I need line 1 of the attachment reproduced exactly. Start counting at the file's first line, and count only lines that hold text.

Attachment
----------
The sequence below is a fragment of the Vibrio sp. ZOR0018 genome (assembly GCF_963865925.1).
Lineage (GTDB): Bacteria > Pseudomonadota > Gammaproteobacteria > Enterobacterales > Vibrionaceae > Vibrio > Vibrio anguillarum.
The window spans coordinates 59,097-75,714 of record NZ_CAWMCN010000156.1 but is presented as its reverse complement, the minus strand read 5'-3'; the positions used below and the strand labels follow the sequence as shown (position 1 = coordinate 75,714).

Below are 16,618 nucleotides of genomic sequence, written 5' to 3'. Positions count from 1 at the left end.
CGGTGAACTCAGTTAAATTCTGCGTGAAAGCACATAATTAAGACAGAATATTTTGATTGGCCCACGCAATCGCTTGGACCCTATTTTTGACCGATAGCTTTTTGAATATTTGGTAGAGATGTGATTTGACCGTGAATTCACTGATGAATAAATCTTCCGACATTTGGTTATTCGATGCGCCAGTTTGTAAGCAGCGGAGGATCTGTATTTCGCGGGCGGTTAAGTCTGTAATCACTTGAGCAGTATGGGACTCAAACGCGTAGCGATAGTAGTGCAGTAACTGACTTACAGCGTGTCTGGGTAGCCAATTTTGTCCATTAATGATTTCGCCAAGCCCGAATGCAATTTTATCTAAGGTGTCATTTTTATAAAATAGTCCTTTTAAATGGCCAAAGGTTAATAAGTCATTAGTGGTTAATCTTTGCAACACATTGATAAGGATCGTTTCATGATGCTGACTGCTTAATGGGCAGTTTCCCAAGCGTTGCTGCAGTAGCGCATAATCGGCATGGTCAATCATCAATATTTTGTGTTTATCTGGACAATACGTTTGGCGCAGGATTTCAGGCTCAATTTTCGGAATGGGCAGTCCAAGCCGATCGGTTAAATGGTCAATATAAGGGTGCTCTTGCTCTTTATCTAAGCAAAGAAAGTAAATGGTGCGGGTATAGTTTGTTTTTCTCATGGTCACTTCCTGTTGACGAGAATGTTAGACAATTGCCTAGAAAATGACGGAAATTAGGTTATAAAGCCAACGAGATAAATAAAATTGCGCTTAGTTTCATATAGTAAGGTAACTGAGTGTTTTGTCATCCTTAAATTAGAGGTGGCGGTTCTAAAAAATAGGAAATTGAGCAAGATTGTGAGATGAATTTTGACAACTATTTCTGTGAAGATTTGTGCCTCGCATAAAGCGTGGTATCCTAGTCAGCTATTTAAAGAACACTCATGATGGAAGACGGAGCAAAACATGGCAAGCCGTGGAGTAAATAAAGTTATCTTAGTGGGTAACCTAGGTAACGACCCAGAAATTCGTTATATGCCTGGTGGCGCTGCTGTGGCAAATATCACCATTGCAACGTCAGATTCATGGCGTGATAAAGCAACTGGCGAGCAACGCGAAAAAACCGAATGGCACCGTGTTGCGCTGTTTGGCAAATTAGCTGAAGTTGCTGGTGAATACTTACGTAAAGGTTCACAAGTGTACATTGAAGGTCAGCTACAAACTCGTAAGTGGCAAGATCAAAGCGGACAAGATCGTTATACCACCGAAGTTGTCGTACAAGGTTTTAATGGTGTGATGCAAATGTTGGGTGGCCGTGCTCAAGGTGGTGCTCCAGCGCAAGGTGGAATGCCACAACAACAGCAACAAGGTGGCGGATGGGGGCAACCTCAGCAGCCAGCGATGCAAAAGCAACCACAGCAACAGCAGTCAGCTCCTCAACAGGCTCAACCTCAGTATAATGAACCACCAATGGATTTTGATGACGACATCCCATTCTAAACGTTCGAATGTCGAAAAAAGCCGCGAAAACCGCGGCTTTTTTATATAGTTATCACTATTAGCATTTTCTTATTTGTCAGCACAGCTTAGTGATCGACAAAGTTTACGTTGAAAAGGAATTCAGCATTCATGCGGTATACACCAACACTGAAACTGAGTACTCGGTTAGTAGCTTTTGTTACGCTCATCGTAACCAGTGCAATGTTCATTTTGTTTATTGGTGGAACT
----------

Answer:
The sequence below is a fragment of the Vibrio sp. ZOR0018 genome (assembly GCF_963865925.1).